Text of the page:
Planet Earth II executive producer Mike Gunton gave this year’s Baird Lecture, drawing a capacity crowd of 300 to the University of Birmingham’s Elgar Concert Hall at the end of March.
The Baird Lecture traditionally focuses on how technology influences TV production and BBC One’s Planet Earth II is the perfect example of recent innovation.
Gunton, who is creative director of factual at the BBC’s Natural History Unit, explained how the latest technology has shaped the content of programmes.
The production team used infra-red cameras to shoot the amorous rhinos and the baby iguana who outran the snakes hot on its tail.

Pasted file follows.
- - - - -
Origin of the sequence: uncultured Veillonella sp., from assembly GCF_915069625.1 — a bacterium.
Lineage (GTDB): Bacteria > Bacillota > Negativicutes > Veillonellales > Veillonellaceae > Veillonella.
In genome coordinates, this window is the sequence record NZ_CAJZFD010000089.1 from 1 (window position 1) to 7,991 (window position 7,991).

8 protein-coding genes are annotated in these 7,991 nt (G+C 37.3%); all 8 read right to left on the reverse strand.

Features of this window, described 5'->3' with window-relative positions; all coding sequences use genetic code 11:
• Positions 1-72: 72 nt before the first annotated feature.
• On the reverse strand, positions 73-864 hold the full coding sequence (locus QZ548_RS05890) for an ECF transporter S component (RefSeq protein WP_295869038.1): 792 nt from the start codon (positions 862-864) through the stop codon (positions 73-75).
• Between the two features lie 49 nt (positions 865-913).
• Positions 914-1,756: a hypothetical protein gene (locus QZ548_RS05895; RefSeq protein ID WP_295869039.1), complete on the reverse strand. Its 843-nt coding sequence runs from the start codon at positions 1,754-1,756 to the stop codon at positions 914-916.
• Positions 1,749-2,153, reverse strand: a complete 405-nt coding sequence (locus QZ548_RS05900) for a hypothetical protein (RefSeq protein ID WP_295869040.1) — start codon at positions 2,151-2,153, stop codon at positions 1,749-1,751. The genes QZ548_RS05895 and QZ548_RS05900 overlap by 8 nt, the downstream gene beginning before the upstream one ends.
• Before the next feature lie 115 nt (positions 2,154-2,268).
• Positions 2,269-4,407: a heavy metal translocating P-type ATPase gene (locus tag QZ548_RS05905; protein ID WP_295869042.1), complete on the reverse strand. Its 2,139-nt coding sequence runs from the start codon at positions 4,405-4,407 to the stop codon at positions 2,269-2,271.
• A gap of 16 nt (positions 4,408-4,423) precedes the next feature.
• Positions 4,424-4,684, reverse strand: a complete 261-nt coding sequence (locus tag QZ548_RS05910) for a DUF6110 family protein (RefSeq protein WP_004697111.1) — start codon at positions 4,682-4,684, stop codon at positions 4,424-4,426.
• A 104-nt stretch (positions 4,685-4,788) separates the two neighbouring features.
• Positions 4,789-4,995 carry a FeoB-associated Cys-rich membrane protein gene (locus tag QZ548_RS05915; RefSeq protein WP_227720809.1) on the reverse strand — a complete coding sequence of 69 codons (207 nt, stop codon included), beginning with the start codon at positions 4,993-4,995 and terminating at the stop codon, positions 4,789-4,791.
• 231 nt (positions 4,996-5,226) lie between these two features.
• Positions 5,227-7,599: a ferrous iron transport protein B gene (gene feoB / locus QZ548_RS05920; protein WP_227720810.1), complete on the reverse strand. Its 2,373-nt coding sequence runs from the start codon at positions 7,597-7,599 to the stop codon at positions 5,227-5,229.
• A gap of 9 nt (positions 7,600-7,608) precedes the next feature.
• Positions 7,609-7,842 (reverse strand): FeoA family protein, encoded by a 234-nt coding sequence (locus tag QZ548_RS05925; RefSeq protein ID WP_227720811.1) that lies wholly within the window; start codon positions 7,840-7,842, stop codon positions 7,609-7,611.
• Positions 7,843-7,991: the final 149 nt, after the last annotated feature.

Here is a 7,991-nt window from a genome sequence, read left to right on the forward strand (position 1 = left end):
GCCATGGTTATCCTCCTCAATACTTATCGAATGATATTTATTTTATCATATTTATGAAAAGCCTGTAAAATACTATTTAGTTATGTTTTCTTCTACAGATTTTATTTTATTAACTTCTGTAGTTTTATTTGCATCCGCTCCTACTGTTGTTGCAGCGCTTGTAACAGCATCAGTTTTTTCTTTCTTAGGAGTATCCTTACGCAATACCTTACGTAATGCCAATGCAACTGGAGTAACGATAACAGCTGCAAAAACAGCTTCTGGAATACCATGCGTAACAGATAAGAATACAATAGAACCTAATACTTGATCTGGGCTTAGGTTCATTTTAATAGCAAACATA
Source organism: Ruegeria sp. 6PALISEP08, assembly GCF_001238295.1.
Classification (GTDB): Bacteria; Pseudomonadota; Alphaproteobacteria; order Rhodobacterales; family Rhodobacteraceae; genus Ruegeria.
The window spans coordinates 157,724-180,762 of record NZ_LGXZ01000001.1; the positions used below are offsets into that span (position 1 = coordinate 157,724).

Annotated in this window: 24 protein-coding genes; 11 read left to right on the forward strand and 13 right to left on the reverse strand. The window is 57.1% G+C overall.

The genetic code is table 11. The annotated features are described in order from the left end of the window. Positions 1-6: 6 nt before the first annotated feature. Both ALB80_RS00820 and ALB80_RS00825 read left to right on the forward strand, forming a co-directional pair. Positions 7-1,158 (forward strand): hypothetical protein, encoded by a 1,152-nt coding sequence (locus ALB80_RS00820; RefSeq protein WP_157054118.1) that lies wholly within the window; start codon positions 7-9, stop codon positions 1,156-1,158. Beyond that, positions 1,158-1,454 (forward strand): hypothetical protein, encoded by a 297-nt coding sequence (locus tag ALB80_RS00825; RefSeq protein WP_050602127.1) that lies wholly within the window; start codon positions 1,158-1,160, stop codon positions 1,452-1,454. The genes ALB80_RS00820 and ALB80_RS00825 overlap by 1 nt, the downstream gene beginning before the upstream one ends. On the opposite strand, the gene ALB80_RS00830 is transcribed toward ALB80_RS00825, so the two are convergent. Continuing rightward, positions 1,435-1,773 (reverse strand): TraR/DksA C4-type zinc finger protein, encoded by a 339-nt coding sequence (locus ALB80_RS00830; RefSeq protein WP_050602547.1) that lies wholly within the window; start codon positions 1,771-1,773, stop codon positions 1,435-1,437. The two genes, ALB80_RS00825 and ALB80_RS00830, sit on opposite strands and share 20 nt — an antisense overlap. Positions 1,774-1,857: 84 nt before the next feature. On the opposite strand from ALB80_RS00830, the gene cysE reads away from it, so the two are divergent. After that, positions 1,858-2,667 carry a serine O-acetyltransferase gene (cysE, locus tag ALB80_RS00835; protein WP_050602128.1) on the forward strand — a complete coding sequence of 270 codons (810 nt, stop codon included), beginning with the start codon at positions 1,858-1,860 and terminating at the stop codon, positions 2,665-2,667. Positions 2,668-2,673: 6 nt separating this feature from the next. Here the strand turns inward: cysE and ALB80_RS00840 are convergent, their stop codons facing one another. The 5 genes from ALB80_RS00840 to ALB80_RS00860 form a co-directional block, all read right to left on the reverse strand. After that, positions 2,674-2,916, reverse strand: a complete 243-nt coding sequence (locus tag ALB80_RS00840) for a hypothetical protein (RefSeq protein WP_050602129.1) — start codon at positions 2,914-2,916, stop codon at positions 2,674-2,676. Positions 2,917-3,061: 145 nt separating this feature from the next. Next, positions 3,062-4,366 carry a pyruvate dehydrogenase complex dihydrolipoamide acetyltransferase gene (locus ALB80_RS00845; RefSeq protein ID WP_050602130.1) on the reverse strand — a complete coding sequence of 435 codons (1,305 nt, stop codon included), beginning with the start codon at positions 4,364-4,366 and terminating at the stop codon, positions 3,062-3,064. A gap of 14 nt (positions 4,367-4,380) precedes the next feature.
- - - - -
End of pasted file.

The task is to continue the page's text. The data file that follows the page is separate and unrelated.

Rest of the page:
The story of the snow leopards would have been impossible to film without hidden, modern cameras. These captured the leopards leaving their mark on trees to attract mates, explained Gunton, who has notched up three decades’ experience of natural history programmes.
Of course, for TV audiences, the arch storyteller was Sir David Attenborough, whose commentary Gunton used to relate the important conservation message behind the programme.
Planet Earth II is the most successful natural history programme of the 21st century in the UK, reaching peak overnight audiences of 10.8 million and consolidated audiences of some 15 million.